The Three Rs

The three R’s of résumé writing are Research, Research, Research. You must know what the prospective company does, what the position involves and whether you will be a fit, before submitting your résumé. And that means doing research—about the company, about the position and about the type of employee the company typically hires.

Research the company. Read whatever literature the company has placed in the career library. For additional information, call the company. Ask for any literature it may have, find out how the company is structured and ask what qualities the company generally looks for in its employees. Ask if there are openings in your area, and find out the name of the department head and give him or her a call. Explain that you are considering applying to their company, and ask for their recommendation for next steps. Thank that person for the information, and ask to whom your résumé should be directed.

The Internet is another key tool to utilize in your research. Most companies have Web sites that include information regarding company background, community involvement, special events, executive bios or even past annual reports. Be sure to take advantage of the World Wide Web during your job search.

Research the position. The more you know about the position, the better able you will be to sell yourself and to target your résumé to that position. If possible, interview someone who does that same job. In addition to finding out the duties, ask if there is on-the-job training, whether they value education over experience (or vice versa) and what kind of turnover the department experiences. Ask what they like about the position and the company; more important, ask what they don’t like about it.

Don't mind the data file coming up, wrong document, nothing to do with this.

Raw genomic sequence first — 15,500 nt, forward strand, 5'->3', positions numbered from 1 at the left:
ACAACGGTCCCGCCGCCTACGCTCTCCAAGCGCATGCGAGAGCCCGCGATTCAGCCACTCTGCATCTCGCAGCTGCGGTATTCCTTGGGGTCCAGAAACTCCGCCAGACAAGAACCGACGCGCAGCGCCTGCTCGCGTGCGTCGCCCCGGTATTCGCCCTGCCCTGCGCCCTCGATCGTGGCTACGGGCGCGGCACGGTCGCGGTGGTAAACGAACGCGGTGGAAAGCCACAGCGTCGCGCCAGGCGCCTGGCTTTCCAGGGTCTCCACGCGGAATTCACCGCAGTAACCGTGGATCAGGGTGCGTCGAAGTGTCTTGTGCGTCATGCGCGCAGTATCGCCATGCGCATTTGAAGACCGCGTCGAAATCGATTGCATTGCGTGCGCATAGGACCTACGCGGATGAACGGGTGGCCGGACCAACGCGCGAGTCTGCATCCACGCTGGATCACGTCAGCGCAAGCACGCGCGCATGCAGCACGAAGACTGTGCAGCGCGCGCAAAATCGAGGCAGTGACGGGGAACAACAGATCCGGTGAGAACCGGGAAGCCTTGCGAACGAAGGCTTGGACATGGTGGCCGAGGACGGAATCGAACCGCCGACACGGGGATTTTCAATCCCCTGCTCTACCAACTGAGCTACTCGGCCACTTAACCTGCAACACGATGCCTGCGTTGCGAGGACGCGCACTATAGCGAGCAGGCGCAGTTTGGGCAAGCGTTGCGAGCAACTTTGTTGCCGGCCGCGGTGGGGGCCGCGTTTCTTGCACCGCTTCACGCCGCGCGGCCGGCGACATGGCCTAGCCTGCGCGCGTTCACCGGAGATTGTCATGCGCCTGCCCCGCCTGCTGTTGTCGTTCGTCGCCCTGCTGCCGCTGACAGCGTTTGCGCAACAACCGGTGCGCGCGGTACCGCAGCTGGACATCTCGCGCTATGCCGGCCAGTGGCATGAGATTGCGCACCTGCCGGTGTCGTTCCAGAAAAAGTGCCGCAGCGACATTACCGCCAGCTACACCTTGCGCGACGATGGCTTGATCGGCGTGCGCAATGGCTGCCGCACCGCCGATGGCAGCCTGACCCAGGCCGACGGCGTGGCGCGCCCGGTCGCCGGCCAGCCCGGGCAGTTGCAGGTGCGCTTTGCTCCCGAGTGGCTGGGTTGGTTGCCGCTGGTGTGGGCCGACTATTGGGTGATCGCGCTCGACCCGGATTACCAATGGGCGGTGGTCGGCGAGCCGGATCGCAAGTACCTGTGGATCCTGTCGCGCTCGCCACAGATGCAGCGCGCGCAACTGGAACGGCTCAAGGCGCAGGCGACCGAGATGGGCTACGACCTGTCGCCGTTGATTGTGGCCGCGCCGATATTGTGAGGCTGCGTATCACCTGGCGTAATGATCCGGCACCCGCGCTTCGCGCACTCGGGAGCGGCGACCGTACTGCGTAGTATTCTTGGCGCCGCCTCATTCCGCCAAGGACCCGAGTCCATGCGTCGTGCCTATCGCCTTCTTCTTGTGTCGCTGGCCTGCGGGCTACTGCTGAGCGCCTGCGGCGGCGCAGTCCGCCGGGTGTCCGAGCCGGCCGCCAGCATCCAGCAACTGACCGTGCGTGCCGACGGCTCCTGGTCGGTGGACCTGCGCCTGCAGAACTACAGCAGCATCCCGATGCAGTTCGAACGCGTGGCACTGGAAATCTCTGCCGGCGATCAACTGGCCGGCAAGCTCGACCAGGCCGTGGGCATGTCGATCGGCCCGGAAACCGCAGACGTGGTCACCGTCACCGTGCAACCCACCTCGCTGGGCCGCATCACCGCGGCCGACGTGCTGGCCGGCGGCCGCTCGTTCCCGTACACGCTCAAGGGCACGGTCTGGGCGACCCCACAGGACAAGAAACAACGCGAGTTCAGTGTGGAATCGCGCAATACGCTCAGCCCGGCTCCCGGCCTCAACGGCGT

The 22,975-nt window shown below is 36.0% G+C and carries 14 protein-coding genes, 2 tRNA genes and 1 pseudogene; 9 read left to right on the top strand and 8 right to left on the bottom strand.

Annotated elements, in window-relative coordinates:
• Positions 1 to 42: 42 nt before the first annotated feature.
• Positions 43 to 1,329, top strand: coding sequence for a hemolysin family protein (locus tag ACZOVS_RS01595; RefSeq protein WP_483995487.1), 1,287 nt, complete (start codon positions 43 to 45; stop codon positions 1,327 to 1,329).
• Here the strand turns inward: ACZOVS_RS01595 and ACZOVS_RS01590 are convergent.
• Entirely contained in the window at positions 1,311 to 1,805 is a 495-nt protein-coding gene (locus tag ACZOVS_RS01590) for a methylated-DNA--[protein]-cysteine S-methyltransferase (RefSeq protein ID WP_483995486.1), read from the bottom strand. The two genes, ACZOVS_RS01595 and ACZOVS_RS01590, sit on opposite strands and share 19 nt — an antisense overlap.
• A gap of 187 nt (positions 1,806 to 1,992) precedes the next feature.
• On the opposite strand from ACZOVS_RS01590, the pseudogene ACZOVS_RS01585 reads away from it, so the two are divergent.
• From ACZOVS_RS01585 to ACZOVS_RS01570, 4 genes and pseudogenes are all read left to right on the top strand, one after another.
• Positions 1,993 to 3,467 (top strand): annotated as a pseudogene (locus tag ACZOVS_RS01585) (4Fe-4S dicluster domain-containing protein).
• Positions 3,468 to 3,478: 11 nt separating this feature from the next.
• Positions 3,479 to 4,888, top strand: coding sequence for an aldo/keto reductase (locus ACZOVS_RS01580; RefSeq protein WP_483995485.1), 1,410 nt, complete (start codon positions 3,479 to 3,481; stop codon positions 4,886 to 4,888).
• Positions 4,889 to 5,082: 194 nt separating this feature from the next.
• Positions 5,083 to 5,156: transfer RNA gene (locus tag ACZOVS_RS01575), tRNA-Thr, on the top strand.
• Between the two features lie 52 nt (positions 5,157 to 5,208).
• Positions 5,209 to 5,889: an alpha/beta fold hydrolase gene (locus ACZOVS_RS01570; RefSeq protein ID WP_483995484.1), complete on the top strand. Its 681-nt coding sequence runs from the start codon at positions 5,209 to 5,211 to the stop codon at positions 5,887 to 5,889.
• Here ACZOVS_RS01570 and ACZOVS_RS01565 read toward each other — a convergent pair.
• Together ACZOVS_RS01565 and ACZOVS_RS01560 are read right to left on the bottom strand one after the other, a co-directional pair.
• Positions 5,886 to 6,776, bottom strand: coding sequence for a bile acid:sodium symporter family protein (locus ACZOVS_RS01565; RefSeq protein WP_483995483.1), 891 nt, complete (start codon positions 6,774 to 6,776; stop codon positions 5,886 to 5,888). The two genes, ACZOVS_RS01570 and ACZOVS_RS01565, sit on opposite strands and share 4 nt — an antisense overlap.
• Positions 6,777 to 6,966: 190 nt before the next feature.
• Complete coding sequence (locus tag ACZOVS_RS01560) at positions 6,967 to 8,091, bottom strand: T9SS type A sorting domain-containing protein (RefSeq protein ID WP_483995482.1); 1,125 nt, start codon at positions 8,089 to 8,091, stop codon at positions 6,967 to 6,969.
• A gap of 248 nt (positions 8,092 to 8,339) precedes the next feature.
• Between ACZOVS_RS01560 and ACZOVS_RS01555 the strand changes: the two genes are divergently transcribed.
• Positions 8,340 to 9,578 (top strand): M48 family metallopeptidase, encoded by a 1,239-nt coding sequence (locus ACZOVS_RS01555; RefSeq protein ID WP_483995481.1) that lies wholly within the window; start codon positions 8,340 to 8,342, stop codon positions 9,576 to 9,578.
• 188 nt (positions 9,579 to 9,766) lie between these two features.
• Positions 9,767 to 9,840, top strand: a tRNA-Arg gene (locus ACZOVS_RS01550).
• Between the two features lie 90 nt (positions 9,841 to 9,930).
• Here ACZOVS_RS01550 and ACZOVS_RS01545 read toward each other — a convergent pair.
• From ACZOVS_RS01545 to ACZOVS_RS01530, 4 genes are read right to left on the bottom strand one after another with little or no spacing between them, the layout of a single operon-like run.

Finally, research yourself. Your goal is not just to get a job. Your goal is to get a job that you will enjoy. After you find out all you can about the company and the position, ask yourself honestly whether this is what you really want to do and where you really want to be. The odds are overwhelming that you will not hold this position for more than two or three years, so it’s not a lifetime commitment; however, this first job will be the base of your lifetime career. You must start successfully so that future recommendations will always be positive. Furthermore, three years is a long time to spend doing something you don’t like, working in a position that isn’t challenging or living somewhere you don’t want to live.

One last word of advice: Before you go to the interview, review the version of your résumé that you submitted to this employer. The résumé can only get you the interview; the interview gets you the job.